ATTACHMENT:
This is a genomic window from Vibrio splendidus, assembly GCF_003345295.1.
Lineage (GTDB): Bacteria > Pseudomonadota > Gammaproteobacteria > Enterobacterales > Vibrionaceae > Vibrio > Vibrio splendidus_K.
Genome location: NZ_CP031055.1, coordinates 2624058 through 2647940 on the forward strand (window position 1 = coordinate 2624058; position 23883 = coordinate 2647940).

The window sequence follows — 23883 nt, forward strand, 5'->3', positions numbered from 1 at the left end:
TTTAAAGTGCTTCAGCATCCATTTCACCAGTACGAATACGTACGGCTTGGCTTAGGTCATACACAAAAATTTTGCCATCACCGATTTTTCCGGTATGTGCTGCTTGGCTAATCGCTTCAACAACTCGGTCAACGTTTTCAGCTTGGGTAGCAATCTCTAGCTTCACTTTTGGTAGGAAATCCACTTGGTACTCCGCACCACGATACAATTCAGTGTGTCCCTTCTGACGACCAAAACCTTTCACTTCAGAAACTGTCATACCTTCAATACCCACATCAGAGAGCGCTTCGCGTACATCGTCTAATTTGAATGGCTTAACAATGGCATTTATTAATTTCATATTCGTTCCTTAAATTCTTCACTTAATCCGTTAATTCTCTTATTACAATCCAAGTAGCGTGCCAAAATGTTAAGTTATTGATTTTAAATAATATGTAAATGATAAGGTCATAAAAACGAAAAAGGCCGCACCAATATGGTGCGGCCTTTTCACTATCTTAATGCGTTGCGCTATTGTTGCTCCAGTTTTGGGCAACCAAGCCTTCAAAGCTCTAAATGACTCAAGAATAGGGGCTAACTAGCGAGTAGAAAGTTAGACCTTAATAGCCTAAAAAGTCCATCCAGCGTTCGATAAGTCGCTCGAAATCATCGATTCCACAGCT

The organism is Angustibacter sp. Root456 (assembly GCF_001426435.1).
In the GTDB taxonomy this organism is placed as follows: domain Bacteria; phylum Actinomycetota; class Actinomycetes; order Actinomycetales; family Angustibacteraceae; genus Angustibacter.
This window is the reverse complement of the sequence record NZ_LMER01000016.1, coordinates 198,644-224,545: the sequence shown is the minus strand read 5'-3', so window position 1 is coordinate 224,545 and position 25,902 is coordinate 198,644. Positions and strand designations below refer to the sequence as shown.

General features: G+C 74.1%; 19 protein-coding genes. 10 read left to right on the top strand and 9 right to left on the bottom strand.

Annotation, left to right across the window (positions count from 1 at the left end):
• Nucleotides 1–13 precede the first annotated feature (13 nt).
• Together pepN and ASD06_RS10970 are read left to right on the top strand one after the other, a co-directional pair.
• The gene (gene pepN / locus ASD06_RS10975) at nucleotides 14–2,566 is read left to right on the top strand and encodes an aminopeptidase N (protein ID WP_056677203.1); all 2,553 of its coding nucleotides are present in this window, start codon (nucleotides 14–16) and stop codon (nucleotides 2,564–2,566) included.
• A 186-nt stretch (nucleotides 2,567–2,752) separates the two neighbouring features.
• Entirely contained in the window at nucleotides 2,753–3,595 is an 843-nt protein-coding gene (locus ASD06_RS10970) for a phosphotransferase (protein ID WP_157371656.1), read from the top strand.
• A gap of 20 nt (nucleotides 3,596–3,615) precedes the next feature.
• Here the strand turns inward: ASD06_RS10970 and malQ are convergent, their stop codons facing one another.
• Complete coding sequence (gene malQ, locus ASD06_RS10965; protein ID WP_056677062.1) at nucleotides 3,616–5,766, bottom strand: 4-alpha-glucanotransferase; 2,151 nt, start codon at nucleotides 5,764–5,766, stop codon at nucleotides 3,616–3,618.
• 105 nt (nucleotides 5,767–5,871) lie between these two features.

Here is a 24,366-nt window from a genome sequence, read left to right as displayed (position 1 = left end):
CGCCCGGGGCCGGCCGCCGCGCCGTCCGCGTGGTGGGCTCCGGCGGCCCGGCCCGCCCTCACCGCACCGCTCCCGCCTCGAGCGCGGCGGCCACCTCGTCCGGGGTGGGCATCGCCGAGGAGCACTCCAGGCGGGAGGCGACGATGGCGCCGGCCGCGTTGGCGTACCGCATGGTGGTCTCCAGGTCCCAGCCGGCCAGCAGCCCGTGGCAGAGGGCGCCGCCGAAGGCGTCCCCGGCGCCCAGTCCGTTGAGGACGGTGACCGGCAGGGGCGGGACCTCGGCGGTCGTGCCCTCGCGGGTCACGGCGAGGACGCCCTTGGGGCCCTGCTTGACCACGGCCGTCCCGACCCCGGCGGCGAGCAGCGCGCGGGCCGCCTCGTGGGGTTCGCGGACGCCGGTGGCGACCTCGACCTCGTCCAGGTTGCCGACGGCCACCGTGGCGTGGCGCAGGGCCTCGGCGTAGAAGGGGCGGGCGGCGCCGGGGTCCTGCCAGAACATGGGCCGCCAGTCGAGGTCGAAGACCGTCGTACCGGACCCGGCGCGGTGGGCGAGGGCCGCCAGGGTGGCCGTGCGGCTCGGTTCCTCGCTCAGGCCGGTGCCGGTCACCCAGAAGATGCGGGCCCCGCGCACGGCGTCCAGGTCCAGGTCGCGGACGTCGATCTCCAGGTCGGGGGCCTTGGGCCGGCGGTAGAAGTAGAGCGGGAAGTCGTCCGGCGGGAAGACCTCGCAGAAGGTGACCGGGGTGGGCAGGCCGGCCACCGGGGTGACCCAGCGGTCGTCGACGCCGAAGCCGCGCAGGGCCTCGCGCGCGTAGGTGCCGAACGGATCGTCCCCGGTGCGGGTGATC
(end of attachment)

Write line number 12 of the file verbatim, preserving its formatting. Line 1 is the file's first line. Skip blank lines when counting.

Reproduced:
• Together pepN and ASD06_RS10970 are read left to right on the top strand one after the other, a co-directional pair.